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Coasting in Retirement Ep 18: Be Careful using IRS Rule 72(t) to Retire Early Thumbnail

Coasting in Retirement Ep 18: Be Careful using IRS Rule 72(t) to Retire Early

Segment 1 (Show Open):

Good afternoon, everyone! Welcome in. Welcome to Coasting in Retirement! That’s. Right. Thanks for joining us today, we’re excited to have you! I am your host, Josh Null, alongside co-host Michelle Lee Melton, the Batgirl to my Batman, helping this country boy sound out 3 syllable words…Michelle, how are you? Here we are once again in Coastal College’s recording studio, beautiful downtown Fairhope, hatching up another great show for those of you tuning in!

Listeners: Michelle and I are here today to discuss financial topics relevant to those of you in or near retirement living your best life along our part of the gulf coast. If you’re just tuning in to our show, welcome, you’ve listening to Lower Alabama’s most dynamic financial radio show. Here’s what we’ve got in store for you today: First segment – deep dive on our topic of the day. 2nd segment - at about 20 minutes past the hour - fan favorite, “Michelle with the News of the Week”. 3rd segment, roughly 40 minutes past the hour, ”Josh’s Crystal Ball and…(Michelle:) Big Mouth”. That’s right, big mouth. So buckle up, we’ve got a lot to get to!

Quick background on me for those new to the show. Again, my name is Josh Null, I am a fee-based financial advisor, I hold my FINRA Series 65 securities license, and I am the owner of Gulf Coast Financial Advisors, an independent investment management and financial planning firm with offices in Fairhope and Orange Beach, Alabama. You can find more information on me and Gulf Coast Financial Advisors by visiting our website gulfcoastfa.com, or feel free to give us a call at 251-327-2124. If you missed that, don’t worry, we will repeat our contact info several times throughout the show!

Alright Michelle, so on our last episode we did a thrilling deep dive into the good, the bad and the ugly of Roth conversions and back-door Roths. Listeners – if you missed that episode, you can find it on our website or on Spotify. This week, we are going to stay in that same vein, talking about yet another somewhat dry concept but very important rule that has the potential to do real damage to your retirement account if handled improperly. It's called the IRS Rule 72(t). The t is in parathesis or is that colons? I was telling my daughter Josephine that I wasn’t’ sure I could pick out an adverb in a sentence anymore.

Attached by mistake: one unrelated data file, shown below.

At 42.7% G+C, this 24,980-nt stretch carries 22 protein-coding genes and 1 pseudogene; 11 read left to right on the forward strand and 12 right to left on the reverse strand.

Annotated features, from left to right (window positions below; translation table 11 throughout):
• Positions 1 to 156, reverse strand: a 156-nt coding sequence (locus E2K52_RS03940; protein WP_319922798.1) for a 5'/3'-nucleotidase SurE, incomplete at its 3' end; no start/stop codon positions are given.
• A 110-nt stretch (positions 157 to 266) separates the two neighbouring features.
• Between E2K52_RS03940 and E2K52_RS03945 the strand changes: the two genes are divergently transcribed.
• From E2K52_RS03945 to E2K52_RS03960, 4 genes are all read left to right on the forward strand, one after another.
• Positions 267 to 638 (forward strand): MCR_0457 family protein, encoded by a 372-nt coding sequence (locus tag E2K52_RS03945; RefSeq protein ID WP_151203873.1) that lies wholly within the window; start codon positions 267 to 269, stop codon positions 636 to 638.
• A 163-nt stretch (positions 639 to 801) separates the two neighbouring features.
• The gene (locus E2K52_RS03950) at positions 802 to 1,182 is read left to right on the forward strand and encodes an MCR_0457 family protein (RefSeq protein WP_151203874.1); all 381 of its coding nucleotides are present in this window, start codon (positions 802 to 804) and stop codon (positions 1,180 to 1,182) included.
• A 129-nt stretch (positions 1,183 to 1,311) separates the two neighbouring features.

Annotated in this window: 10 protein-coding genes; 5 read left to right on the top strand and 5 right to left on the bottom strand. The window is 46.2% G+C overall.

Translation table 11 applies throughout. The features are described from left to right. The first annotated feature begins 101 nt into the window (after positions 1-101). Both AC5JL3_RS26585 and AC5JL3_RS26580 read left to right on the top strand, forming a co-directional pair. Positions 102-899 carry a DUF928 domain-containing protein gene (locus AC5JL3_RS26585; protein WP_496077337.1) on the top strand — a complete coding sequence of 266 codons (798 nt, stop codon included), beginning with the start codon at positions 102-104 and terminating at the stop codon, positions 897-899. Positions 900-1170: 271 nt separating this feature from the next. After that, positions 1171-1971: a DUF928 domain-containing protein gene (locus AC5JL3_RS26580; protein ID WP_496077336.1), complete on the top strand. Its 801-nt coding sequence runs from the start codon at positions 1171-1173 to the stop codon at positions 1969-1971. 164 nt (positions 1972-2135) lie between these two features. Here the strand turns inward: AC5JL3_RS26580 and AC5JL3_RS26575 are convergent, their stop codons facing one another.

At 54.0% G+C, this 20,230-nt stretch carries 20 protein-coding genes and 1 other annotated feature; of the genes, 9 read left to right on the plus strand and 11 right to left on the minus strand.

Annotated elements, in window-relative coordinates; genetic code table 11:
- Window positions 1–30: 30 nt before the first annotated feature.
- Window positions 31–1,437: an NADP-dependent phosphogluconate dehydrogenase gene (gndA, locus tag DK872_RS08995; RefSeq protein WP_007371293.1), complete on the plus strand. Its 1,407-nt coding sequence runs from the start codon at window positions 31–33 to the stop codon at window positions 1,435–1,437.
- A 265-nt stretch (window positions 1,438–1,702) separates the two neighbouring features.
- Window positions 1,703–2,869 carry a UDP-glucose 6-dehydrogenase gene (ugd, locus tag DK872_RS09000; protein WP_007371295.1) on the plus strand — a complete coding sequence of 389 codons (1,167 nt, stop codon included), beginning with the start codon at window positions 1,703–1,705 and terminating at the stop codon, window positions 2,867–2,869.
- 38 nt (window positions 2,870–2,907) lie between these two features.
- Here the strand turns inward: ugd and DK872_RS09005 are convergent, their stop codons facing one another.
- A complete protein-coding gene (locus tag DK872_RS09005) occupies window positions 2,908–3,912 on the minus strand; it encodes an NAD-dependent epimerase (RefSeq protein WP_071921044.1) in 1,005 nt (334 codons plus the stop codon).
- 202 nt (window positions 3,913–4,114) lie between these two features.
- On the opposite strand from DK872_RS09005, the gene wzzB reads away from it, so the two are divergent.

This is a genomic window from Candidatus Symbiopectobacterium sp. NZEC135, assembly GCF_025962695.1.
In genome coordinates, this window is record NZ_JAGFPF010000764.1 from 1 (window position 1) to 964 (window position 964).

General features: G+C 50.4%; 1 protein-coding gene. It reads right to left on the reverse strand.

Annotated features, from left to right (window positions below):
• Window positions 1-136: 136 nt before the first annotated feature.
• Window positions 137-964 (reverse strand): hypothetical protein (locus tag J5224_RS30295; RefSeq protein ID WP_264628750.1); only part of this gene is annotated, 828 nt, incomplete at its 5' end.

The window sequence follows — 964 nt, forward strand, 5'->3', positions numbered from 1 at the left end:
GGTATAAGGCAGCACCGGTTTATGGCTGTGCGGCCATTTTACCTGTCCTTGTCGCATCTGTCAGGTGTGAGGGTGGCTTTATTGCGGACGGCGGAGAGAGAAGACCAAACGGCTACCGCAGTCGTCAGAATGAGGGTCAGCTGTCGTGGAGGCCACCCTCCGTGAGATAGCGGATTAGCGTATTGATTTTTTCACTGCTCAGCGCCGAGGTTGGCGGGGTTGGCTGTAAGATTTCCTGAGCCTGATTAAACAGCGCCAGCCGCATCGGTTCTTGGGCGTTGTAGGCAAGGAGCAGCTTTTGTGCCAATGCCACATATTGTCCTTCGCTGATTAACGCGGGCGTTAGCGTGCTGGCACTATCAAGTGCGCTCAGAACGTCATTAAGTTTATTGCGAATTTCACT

I have no doubt that some our listeners are nodding their head right when I mention 72(t), possibly some of you all even once attended a dinner seminar about “early retirement”, but for those of you tuning in that are not familiar with this concept, let’s start with a basic definition: Rule 72(t) is a section of the IRS code that covers the exceptions and processes that allow you to withdraw money from your qualified retirement accounts be age 59 ½ and not pay the typical 10th early withdrawal penalty. Doesn’t sound too bad, right? But as with anything that has this level of impact your retirement – possibly a HUGE effect on your chances of outliving your money - we need to look under the hood at how these things really work. 

First, when referring to this concept, most people in my industry just use the term “72t”, or “Rule 72t” like I just did, but remember, the 72t just refers to the part of the IRS code that allows early withdrawals. The actual mechanism used to calculate and facilitate these early withdrawals is called “Substantially Equal Periodic Payments”, or SEPPs for short. That’s 2 “PP’s” in the title, so for sake of clarity for our listeners, we are NOT referring to a SEP IRA, which stands for Simplified Employee Pension, a form of a qualified retirement plan and not related to our discussion today. Back to SEPPs. These “substantially equal payments” must be set up for a minimum of one withdrawal per year for five years or until you reach 59½ years of age, whichever comes later, in order to avoid the 10% penalty. Remember this fact because we will circle back to it – there’s a severe downside for screwing this up.